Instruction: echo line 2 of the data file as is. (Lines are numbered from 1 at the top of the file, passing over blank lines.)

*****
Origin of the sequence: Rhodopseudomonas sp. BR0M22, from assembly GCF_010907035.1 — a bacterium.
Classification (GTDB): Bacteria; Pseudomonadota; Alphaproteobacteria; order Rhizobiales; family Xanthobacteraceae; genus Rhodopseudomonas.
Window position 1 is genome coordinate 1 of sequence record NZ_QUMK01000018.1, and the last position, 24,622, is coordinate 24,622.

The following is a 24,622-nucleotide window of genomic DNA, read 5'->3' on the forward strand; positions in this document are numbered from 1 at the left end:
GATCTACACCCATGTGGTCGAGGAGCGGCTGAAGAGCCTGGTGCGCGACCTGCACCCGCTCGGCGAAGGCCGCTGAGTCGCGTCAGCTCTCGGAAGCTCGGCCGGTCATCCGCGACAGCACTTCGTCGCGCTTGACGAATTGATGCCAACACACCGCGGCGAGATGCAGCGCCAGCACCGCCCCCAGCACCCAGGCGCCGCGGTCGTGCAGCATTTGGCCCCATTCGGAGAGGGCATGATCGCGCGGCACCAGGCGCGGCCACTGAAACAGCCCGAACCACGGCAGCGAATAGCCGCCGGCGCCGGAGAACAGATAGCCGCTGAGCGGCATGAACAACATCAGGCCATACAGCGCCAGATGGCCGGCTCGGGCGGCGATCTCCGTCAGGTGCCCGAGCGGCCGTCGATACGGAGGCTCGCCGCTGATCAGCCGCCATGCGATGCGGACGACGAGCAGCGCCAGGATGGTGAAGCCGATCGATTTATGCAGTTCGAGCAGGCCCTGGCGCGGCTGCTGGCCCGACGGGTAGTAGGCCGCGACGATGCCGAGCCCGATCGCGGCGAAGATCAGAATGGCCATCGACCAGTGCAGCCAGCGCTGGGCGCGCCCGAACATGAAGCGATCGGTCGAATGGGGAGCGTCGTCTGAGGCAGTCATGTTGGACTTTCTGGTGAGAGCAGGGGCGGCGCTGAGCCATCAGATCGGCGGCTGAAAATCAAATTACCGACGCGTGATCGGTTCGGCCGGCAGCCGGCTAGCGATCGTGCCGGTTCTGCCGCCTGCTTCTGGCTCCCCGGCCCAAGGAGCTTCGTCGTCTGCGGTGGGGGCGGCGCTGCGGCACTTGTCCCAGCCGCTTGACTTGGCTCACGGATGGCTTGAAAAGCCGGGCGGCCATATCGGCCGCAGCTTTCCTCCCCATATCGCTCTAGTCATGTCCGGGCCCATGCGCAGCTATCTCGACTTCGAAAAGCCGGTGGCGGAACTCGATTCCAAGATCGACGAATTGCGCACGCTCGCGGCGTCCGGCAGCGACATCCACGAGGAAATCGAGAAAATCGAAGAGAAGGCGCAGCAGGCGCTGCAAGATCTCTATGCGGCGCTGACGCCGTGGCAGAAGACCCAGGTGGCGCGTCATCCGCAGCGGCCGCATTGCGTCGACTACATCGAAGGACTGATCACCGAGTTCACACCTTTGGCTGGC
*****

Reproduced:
Classification (GTDB): Bacteria; Pseudomonadota; Alphaproteobacteria; order Rhizobiales; family Xanthobacteraceae; genus Rhodopseudomonas.